This is a quick post. I read Michael Finkel’s book, The Stranger in the Woods: The Extraordinary Story of the Last True Hermit in two evenings…it was more an experience, than anything. Written about Christopher Knight, a man who at the age of twenty slipped into a thick wood and didn’t have a conversation with another human being for thirty years, this book is an unusual narrative, with moments of real revelation. I was fascinated by the story and throughout, couldn’t really come to terms with a mixture of emotions…revulsion, sadness, envy or curiosity (of the ambulance-chaser sort).
Honestly, I think it is the most interesting thing that Christopher Knight and the family that knew him, opened up to Michael Finkel enough for him to collect the content for this writing. So, the process of research and respectful communication of this content was just as fascinating to me and generously included.
I had read, a long time ago, Into the Wild by Jon Krakauer. I suppose one could make comparisons between the two books. However, I think that Christopher Knight’s methodical approach to stealing food and supplies is what, ultimately, kept him alive over decades and in the end, led to his capture. Enduring isolation of the northern Alaskan wilderness, Christopher Johnson McCandless was in true ‘survival’ mode, leading to the eventual and mysterious loss of his life, probably four months after disappearing. It was obvious, in reading both, that there were motivations to disconnect from society, but both men did that in very different ways.
From Goodreads, I’ve lifted these words. I like that Michael Finkel responded to the reader…
I haven’t read this but not likely to. The mere fact that he stole from people that worked hard for what they had…the fact that for 27 years this community in Maine lived in fear because of these unsolved burglaries that he committed is beyond shameful. He didn’t live off the grid. He lived off of other people who worked for a living. “He survived by his wits and courage” ?? No. I don’t think so.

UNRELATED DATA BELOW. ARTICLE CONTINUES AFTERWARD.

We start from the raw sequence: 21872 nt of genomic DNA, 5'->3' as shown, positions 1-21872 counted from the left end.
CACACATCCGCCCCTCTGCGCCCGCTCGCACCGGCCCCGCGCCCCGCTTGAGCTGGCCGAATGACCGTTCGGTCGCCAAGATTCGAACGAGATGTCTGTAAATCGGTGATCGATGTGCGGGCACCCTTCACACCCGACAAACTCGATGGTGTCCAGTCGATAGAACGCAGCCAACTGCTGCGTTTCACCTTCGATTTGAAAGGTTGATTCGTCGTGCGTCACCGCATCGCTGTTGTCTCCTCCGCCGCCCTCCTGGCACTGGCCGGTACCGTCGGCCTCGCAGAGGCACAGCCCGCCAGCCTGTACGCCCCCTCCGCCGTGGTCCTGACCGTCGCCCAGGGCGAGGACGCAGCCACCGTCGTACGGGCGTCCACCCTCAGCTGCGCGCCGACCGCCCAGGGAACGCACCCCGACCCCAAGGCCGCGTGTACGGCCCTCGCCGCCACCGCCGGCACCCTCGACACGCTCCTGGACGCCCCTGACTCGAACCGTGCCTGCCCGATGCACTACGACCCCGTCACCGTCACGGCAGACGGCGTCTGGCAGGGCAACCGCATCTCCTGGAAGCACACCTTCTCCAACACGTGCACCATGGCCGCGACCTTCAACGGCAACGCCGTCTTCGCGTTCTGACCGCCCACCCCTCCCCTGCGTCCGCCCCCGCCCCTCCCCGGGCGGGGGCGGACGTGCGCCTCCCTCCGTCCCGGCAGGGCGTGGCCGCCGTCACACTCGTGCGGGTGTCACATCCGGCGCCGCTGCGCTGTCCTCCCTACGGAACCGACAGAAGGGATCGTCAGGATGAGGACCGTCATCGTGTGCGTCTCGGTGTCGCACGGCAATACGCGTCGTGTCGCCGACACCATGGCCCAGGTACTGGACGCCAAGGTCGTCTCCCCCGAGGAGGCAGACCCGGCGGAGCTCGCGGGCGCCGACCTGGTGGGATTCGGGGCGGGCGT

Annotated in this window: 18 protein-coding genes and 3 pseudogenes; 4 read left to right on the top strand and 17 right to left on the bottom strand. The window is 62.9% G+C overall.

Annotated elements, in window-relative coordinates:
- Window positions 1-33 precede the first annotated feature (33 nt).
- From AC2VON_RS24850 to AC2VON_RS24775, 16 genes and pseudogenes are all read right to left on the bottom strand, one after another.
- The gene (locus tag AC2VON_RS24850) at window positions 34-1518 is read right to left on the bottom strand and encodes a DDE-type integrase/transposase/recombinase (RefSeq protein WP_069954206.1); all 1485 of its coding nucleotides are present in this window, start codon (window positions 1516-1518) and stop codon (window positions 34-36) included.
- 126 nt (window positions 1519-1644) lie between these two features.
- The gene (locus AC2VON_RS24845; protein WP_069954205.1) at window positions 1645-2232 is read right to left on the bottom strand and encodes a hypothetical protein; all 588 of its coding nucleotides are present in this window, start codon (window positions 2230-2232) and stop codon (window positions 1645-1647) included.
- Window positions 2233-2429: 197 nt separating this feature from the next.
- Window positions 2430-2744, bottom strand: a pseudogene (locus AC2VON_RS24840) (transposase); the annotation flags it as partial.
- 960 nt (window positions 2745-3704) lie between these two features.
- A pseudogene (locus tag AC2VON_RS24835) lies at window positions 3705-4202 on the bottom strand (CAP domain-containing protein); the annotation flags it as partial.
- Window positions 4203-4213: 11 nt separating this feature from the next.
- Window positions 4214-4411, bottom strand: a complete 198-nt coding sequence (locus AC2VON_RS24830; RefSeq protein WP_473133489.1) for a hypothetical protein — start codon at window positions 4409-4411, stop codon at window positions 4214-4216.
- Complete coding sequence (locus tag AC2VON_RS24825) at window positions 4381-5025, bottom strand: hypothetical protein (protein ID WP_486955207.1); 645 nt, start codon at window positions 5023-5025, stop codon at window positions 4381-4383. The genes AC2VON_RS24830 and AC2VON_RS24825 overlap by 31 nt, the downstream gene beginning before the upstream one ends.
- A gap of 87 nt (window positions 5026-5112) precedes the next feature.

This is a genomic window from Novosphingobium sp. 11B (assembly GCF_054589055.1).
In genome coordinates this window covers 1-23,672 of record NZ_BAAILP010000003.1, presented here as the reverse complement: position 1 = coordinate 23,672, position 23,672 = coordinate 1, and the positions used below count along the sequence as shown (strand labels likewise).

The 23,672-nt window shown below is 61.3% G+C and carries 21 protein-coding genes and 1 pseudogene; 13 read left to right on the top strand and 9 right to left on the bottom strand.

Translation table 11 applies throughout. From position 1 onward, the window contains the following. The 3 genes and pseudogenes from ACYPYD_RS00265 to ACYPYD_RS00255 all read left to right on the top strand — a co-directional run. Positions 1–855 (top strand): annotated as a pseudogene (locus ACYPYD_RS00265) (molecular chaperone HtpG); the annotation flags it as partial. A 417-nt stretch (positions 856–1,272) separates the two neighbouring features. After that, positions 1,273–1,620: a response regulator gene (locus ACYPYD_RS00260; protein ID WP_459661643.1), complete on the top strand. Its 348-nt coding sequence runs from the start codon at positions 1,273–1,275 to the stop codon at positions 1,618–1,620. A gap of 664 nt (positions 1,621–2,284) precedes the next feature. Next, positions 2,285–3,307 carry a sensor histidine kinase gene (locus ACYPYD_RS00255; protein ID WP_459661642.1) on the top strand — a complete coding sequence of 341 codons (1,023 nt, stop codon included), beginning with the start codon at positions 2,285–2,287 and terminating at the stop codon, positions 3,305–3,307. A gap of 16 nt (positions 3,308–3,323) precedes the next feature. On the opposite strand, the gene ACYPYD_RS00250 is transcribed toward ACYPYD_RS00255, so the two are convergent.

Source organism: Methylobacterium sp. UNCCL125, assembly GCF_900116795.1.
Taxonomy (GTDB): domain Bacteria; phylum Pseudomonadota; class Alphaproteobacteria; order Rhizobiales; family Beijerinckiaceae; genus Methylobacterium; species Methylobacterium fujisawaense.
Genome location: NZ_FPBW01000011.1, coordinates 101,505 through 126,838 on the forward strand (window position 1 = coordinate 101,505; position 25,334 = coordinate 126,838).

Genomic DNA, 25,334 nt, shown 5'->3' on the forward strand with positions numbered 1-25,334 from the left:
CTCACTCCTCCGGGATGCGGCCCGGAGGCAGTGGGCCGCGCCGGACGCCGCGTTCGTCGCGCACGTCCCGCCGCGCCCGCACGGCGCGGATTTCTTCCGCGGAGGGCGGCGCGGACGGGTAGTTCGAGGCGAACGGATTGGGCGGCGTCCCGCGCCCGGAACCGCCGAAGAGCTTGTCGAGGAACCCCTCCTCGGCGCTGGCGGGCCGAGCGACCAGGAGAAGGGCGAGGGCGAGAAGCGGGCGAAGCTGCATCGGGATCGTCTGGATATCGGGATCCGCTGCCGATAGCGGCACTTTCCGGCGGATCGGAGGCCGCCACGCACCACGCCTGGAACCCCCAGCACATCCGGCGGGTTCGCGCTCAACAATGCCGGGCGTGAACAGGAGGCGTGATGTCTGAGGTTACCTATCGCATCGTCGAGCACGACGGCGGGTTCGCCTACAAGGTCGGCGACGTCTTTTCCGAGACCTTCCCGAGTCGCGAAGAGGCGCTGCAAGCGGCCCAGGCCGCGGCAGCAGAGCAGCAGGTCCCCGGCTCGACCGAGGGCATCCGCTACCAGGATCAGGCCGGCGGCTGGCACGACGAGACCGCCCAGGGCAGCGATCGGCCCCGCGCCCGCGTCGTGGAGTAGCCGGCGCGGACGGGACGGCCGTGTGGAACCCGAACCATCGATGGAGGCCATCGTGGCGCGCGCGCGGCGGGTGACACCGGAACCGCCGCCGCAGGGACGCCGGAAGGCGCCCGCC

Response from Michael Finkel: “Hello. I’m the journalist who wrote this book. Chris Knight — the hermit — is not portrayed, not for a page, as some sort of angelic hero in the book. Knight himself did not want to be portrayed that way. He confessed to 1,000 break-ins, one of the most extensive burglary cases in U.S. history. He tormented people. But — he also never physically harmed anyone, never carried a weapon, never stole anything of great monetary value, never shattered a window or kicked down a door. He had a wildly unusual idea for how to live, and he lived in a way radically different from any other human you will ever encounter, and he has an awesome and daunting brain — he is, I feel certain, a genius — and he has insights into modern society and solitude and the meaning of life that you will find nowhere else. “Take the good with the bad,” Knight told me, when speaking of how he should be portrayed in my book, and I did. I firmly believe that in the good are some incredible insights, and in the bad is a fascinating true-crime tale. And please note — Knight is receiving no money from this project. A summer camp for children and adults with mental and physical disabilities (The Pine Tree Camp), from which Knight frequently stole, will instead be receiving donations.”
Having read the book, I am glad to encounter this response, as it does represent the book very well. I felt, at times, compassion for Christopher Knight, wondering what feelings and experiences within him, motivated such a disappearance and disconnect from his life.
As Calgary suffers such a bitterly cold winter, I also truly engaged the stories of survival that involved planning and revising a nest/camp. The description of winter, alone, is enough to keep me from ever wondering about doing this same thing!
Christopher Knight told this story, as much as Michael Finkel did. If my readers enjoy adventure or are taken by very unusual characters, this is the book for you.
It was good to meet Michael Finkel and to have him expand upon the narratives that connected him to his character.